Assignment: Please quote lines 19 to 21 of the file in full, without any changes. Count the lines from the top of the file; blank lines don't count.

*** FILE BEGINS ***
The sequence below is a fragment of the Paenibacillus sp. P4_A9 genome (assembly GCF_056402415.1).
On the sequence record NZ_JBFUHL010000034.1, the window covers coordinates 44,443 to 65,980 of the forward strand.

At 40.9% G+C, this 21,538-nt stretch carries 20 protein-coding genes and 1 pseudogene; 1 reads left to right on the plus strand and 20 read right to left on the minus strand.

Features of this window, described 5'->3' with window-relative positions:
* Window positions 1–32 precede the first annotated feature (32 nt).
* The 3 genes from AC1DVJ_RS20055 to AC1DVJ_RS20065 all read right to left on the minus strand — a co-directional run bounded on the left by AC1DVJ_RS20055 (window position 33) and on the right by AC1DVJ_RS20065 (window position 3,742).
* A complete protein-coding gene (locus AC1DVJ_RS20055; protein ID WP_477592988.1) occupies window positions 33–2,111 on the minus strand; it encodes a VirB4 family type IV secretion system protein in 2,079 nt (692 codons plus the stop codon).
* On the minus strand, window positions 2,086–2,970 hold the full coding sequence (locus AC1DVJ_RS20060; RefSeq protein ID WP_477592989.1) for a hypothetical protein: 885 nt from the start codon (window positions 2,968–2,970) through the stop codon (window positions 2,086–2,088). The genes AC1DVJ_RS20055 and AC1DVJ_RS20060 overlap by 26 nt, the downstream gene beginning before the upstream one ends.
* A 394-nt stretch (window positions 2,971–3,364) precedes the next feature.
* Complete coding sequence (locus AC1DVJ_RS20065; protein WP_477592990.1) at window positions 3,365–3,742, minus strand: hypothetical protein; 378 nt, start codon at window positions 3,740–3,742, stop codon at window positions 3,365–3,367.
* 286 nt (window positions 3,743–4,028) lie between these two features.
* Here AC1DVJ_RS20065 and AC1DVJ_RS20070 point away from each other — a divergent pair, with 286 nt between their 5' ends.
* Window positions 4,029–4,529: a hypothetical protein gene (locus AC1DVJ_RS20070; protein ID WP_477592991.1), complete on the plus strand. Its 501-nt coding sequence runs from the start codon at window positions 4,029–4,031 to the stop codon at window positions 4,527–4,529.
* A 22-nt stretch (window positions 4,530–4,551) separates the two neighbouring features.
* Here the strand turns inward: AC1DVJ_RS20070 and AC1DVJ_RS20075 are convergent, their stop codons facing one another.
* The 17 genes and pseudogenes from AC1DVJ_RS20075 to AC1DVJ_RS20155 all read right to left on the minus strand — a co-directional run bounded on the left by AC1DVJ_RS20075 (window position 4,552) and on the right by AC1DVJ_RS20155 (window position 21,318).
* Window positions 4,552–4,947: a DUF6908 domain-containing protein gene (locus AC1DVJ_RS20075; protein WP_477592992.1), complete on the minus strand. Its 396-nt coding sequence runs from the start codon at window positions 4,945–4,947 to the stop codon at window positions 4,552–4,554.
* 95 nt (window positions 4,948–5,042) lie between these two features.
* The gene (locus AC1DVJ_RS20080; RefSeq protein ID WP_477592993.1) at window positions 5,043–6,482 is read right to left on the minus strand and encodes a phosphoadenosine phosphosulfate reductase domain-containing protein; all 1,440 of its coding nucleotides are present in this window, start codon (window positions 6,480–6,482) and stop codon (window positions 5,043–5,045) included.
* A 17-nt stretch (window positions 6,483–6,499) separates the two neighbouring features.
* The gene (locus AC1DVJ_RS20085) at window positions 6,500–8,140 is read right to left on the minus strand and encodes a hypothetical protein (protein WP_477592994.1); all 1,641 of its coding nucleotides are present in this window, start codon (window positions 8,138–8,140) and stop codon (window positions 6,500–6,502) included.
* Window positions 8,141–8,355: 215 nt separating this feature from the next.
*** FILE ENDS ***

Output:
* The gene (locus AC1DVJ_RS20080; RefSeq protein ID WP_477592993.1) at window positions 5,043–6,482 is read right to left on the minus strand and encodes a phosphoadenosine phosphosulfate reductase domain-containing protein; all 1,440 of its coding nucleotides are present in this window, start codon (window positions 6,480–6,482) and stop codon (window positions 5,043–5,045) included.
* A 17-nt stretch (window positions 6,483–6,499) separates the two neighbouring features.
* The gene (locus AC1DVJ_RS20085) at window positions 6,500–8,140 is read right to left on the minus strand and encodes a hypothetical protein (protein WP_477592994.1); all 1,641 of its coding nucleotides are present in this window, start codon (window positions 8,138–8,140) and stop codon (window positions 6,500–6,502) included.